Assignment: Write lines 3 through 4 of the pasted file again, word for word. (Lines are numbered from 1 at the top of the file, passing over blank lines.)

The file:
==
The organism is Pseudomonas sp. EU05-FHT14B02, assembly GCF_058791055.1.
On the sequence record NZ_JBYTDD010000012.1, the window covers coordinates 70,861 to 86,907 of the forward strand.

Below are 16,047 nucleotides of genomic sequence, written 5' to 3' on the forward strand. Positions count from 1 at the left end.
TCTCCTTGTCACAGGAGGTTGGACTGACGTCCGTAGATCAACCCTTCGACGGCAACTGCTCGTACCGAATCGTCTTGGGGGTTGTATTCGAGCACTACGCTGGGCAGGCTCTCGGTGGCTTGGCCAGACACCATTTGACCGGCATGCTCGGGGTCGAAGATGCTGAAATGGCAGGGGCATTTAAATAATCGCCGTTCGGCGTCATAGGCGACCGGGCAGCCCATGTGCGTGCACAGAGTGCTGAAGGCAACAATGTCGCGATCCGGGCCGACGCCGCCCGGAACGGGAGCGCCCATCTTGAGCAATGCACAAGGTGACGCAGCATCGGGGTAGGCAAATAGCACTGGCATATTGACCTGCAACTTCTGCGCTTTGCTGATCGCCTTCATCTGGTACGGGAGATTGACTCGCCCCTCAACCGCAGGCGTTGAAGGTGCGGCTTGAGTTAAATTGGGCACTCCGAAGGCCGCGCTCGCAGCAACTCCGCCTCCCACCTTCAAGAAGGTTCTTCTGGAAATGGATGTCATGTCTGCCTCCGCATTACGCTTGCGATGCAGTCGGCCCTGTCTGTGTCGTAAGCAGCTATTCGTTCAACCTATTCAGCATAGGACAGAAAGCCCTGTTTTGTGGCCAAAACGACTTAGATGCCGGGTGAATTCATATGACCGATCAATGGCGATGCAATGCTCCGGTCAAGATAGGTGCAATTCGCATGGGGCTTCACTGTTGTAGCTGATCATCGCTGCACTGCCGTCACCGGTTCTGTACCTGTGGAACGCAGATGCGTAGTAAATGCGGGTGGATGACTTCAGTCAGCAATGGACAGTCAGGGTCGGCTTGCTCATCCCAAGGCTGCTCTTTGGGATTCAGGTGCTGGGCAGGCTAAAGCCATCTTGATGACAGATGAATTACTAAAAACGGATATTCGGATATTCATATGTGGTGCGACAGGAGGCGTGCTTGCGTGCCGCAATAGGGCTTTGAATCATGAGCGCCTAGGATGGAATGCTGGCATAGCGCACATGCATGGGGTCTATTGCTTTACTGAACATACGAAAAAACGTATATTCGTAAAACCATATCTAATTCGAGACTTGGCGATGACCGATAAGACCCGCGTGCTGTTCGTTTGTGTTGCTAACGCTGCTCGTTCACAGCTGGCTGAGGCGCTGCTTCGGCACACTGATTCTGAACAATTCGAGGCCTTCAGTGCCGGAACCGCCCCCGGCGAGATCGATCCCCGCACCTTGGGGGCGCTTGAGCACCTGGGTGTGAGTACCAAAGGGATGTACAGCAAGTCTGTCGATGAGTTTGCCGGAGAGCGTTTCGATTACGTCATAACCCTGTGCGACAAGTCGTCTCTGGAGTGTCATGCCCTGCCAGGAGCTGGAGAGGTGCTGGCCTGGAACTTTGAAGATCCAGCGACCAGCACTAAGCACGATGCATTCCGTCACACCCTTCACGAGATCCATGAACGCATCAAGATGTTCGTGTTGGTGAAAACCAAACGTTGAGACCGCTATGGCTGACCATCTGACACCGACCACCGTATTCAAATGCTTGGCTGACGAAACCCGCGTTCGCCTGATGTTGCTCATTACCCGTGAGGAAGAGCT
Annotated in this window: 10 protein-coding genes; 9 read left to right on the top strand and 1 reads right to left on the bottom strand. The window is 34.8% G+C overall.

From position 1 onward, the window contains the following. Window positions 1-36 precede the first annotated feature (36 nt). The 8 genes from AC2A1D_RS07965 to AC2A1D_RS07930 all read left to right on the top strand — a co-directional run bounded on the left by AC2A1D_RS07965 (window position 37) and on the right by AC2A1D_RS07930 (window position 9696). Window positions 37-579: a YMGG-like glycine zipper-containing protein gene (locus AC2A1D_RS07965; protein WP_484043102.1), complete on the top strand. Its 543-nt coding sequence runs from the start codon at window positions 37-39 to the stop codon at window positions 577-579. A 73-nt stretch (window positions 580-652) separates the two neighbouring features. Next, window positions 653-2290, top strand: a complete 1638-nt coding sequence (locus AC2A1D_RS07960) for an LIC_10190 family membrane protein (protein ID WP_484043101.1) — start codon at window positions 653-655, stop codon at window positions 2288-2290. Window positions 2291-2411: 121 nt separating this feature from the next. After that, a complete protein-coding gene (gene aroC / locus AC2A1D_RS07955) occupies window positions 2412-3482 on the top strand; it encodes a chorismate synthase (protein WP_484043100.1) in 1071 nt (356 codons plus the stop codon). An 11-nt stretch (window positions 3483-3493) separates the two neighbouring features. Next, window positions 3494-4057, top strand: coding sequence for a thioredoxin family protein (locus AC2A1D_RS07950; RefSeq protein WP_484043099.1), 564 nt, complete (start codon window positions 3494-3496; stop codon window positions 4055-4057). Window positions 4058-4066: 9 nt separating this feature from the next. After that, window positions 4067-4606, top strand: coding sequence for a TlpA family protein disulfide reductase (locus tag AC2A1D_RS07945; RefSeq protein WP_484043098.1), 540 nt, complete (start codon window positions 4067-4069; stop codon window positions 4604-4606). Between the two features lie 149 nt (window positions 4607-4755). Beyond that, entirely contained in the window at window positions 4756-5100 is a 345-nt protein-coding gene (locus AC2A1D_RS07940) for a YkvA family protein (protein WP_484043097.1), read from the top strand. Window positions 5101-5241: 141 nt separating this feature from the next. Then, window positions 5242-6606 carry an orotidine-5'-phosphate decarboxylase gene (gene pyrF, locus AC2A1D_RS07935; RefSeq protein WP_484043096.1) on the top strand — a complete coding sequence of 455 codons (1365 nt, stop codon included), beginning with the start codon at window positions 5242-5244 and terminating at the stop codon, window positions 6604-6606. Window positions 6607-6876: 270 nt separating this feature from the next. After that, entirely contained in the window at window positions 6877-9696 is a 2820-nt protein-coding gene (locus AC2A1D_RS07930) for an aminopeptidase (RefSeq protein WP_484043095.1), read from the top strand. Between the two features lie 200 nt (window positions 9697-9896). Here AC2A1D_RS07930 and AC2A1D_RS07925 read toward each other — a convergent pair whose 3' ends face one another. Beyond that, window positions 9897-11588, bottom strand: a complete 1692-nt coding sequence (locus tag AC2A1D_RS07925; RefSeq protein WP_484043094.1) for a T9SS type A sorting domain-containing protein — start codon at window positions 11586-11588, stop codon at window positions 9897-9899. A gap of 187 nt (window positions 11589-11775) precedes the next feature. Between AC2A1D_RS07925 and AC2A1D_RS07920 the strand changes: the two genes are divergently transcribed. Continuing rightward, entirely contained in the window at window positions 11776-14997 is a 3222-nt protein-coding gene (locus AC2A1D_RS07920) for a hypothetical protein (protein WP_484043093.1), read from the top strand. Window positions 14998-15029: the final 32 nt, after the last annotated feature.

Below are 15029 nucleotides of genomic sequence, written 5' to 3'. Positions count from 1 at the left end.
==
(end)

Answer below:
Below are 16,047 nucleotides of genomic sequence, written 5' to 3' on the forward strand. Positions count from 1 at the left end.
TCTCCTTGTCACAGGAGGTTGGACTGACGTCCGTAGATCAACCCTTCGACGGCAACTGCTCGTACCGAATCGTCTTGGGGGTTGTATTCGAGCACTACGCTGGGCAGGCTCTCGGTGGCTTGGCCAGACACCATTTGACCGGCATGCTCGGGGTCGAAGATGCTGAAATGGCAGGGGCATTTAAATAATCGCCGTTCGGCGTCATAGGCGACCGGGCAGCCCATGTGCGTGCACAGAGTGCTGAAGGCAACAATGTCGCGATCCGGGCCGACGCCGCCCGGAACGGGAGCGCCCATCTTGAGCAATGCACAAGGTGACGCAGCATCGGGGTAGGCAAATAGCACTGGCATATTGACCTGCAACTTCTGCGCTTTGCTGATCGCCTTCATCTGGTACGGGAGATTGACTCGCCCCTCAACCGCAGGCGTTGAAGGTGCGGCTTGAGTTAAATTGGGCACTCCGAAGGCCGCGCTCGCAGCAACTCCGCCTCCCACCTTCAAGAAGGTTCTTCTGGAAATGGATGTCATGTCTGCCTCCGCATTACGCTTGCGATGCAGTCGGCCCTGTCTGTGTCGTAAGCAGCTATTCGTTCAACCTATTCAGCATAGGACAGAAAGCCCTGTTTTGTGGCCAAAACGACTTAGATGCCGGGTGAATTCATATGACCGATCAATGGCGATGCAATGCTCCGGTCAAGATAGGTGCAATTCGCATGGGGCTTCACTGTTGTAGCTGATCATCGCTGCACTGCCGTCACCGGTTCTGTACCTGTGGAACGCAGATGCGTAGTAAATGCGGGTGGATGACTTCAGTCAGCAATGGACAGTCAGGGTCGGCTTGCTCATCCCAAGGCTGCTCTTTGGGATTCAGGTGCTGGGCAGGCTAAAGCCATCTTGATGACAGATGAATTACTAAAAACGGATATTCGGATATTCATATGTGGTGCGACAGGAGGCGTGCTTGCGTGCCGCAATAGGGCTTTGAATCATGAGCGCCTAGGATGGAATGCTGGCATAGCGCACATGCATGGGGTCTATTGCTTTACTGAACATACGAAAAAACGTATATTCGTAAAACCATATCTAATTCGAGACTTGGCGATGACCGATAAGACCCGCGTGCTGTTCGTTTGTGTTGCTAACGCTGCTCGTTCACAGCTGGCTGAGGCGCTGCTTCGGCACACTGATTCTGAACAATTCGAGGCCTTCAGTGCCGGAACCGCCCCCGGCGAGATCGATCCCCGCACCTTGGGGGCGCTTGAGCACCTGGGTGTGAGTACCAAAGGGATGTACAGCAAGTCTGTCGATGAGTTTGCCGGAGAGCGTTTCGATTACGTCATAACCCTGTGCGACAAGTCGTCTCTGGAGTGTCATGCCCTGCCAGGAGCTGGAGAGGTGCTGGCCTGGAACTTTGAAGATCCAGCGACCAGCACTAAGCACGATGCATTCCGTCACACCCTTCACGAGATCCATGAACGCATCAAGATGTTCGTGTTGGTGAAAACCAAACGTTGAGACCGCTATGGCTGACCATCTGACACCGACCACCGTATTCAAATGCTTGGCTGACGAAACCCGCGTTCGCCTGATGTTGCTCATTACCCGTGAGGAAGAGCT